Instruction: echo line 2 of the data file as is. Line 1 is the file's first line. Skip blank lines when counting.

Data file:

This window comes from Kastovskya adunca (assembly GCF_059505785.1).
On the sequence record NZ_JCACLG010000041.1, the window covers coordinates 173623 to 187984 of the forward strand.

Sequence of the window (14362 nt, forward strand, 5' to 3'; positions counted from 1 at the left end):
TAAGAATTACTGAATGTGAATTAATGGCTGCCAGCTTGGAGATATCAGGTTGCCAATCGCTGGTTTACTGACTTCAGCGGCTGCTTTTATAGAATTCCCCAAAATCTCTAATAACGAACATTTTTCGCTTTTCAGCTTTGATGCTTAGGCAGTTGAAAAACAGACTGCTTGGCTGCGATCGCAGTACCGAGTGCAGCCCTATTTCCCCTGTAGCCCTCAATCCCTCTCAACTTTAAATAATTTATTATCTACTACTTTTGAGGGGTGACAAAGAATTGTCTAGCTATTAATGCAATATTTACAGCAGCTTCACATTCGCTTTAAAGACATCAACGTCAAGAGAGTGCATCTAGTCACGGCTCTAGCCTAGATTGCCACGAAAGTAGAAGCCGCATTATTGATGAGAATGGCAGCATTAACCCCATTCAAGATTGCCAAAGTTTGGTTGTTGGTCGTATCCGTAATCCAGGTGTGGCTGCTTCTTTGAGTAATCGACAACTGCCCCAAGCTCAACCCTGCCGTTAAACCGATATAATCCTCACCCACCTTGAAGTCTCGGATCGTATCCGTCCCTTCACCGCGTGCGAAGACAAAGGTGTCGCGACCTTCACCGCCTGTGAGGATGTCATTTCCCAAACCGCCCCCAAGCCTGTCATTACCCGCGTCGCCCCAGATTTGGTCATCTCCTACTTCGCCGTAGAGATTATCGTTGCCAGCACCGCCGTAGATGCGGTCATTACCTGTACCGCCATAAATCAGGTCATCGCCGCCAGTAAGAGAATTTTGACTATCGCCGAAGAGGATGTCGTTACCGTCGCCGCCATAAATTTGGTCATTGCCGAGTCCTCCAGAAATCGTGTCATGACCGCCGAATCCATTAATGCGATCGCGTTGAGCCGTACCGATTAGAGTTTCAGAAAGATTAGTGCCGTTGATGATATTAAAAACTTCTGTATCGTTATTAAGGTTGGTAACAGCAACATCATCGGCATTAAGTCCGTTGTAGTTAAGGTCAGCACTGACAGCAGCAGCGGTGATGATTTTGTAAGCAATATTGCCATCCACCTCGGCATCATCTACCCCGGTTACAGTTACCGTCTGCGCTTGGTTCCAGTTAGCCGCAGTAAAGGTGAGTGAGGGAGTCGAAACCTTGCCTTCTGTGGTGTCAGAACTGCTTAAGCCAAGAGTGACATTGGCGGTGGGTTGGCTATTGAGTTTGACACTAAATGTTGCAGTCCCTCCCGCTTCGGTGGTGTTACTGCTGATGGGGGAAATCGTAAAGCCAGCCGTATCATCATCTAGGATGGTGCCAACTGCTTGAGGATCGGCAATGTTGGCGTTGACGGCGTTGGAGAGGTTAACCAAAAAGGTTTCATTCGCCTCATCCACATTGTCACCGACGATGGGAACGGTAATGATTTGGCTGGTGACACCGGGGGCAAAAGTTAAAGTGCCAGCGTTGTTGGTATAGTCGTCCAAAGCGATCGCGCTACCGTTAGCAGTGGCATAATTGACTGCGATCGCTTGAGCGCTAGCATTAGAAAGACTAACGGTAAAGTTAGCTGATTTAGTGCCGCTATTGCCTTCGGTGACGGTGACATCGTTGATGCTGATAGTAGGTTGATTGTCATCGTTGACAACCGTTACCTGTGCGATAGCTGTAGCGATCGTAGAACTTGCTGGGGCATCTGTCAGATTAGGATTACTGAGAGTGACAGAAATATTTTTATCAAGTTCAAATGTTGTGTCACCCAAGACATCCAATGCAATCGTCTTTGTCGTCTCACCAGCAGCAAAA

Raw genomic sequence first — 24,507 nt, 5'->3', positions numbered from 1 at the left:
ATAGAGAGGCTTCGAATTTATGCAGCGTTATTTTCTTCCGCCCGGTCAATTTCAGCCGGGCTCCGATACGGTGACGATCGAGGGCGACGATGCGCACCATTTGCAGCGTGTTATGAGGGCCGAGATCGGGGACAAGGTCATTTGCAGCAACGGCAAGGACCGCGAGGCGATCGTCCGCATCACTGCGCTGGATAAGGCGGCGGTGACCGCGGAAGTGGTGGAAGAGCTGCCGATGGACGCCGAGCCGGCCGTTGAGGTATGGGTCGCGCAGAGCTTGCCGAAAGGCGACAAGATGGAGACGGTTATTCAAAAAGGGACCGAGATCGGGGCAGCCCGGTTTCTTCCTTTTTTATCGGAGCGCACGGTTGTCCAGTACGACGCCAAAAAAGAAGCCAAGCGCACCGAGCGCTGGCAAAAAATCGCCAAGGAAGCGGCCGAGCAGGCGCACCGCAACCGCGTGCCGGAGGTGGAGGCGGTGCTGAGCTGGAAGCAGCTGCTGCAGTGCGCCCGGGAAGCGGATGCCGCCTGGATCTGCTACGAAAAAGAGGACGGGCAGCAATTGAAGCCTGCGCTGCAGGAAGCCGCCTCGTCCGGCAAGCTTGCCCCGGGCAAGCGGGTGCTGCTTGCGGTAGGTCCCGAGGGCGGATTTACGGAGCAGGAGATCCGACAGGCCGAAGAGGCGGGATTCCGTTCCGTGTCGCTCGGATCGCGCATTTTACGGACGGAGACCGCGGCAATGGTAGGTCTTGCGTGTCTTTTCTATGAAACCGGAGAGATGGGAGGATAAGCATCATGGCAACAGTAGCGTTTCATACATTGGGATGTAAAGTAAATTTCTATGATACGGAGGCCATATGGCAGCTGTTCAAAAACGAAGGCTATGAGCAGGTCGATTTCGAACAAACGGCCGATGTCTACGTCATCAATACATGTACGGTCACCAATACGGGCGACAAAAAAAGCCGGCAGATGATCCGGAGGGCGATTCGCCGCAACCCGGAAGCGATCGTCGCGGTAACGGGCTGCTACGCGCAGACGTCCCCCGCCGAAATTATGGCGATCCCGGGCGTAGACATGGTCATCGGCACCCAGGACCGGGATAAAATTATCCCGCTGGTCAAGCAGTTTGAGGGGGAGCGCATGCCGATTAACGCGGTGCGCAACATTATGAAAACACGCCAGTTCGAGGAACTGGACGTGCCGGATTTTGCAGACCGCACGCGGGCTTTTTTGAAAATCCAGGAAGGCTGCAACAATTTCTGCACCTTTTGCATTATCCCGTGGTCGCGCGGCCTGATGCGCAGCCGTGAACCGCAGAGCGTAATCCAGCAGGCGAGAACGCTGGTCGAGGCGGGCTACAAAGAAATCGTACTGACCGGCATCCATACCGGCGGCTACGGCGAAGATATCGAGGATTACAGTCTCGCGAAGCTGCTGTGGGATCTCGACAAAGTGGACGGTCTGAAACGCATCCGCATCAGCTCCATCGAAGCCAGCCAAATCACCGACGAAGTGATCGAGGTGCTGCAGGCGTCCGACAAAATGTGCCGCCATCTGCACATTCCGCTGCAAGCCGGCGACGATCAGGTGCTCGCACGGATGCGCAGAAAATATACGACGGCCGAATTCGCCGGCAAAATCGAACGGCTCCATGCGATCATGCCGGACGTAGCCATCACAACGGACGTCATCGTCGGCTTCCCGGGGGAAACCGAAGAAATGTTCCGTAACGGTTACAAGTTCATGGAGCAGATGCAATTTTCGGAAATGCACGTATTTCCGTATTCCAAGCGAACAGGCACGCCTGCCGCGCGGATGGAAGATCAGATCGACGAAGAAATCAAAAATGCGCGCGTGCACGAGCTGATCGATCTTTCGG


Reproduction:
On the sequence record NZ_JCACLG010000041.1, the window covers coordinates 173623 to 187984 of the forward strand.